The space shuttle Discovery is on its last (and 39th) mission, ferrying supplies and a robotic astronaut to the International Space Station (ISS). Not many of us are following it intently—certainly not I!—but we might pause to reflect on how amazing it is that an evolved primate can do something like this. I am still staggered at the thought that humans constructed vehicles, from the materials of the Earth, to take us to the moon and back.
I still remember the first American in space: Alan Shepherd, who flew for only 15 minutes in 1961. The country went wild, and even wilder when John Glenn did three orbits the next year. Now we’re jaded, hardly giving a thought to the notion that there’s a pack of humans continuously orbiting the Earth, who are sporadically visited and brought supplies by other people in a reusable rocket.
They say that the ISS hasn’t yielded many tangible results, yet I still mourn its demise. I still remember John Kennedy’s speech at Rice University in 1962, and these words, which gave us chills but stiffened our spines:
We choose to go to the moon. We choose to go to the moon in this decade and do the other things, not because they are easy, but because they are hard. . .
The Atlantic has a page with lots of nice NASA photos of the shuttle, its preparation, and the astronauts. I’ll put up three.
Here’s the shuttle last October, being moved to the Vehicle Assembly building to be joined to its rocket boosters (click this and other photos to enlarge):
A mockup Discovery cockpit, used for training the astronauts:
A view of the shuttle from the ISS after undocking on April 17 of last year. The island below is the Isla de Providencia, off of Nicaragua.
“nickg_uk” posted this twitpic of the shuttle about to dock with the ISS—it was taken in the UK with a regular Canon camera and a 500 mm lens:
Over in Manchester, England, Matthew Cobb, his family, and his cat Ollie watched the shuttle without binocs or a telescope; Matthew files this report:
We watched it an hour later (after docking) from the garden – slowly moving dot, just like an ordinary satellite, except this one has people in it! Ollie was v confused about us being out in the dark at night so hared up the cherry tree to join in. Girls were more interested in speculating about what he might be thinking (how could you tell?) than gazing in wonder at ISS…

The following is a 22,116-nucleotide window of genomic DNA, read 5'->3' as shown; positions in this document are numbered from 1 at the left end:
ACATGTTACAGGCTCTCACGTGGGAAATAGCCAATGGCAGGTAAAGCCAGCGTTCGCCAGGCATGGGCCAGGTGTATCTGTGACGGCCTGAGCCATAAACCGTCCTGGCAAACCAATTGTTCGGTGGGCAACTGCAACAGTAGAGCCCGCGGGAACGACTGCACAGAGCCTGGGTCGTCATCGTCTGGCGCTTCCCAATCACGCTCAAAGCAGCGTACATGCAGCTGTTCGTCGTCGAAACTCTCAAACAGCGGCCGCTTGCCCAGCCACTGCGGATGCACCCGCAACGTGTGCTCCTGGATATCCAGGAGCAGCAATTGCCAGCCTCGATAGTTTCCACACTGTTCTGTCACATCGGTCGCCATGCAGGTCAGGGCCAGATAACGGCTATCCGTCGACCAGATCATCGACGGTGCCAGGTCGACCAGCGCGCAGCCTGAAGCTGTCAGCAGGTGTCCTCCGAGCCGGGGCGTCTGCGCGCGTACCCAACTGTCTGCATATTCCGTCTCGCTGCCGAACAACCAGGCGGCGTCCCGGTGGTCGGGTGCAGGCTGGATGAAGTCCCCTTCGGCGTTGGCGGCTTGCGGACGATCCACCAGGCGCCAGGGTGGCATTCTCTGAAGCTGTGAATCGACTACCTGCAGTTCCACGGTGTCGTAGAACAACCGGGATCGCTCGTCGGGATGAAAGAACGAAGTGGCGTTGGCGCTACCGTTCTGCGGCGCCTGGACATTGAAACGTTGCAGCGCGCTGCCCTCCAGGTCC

This is about as good as it gets these days – after all we haven’t been able to look at the moon and say there were men up there since 1972! That’s just crap. I want my money back. 21st century is not what it was supposed to be!
Photographer Mark Humpage took this photograph of the space shuttle and ISS travelling together over the UK; it’s the large streak to the left. This photo (reproduced with permission) is obviously a time-lapse, and was taken with an 8mm fisheye lens.
What’s it like inside the ISS? Here’s a 7-minute video tour (warning: the first 2.5 minutes include annoying music):
You can see a cool video of where the ISS is right now and what the astronauts would see if the weather were clear. NASA’s also has an official site that keeps you up to date about the shuttle mission.
And here’s a 21-second video of the aurora borealis taken from the ISS. Fantastic!
Finally, what would a space station be these days without Twitter? ISS commander Scott Kelly has a Twitter feed; he often posts pictures of Earth taken from the Station, asking viewers to identify the location.
h/t: Matthew Cobb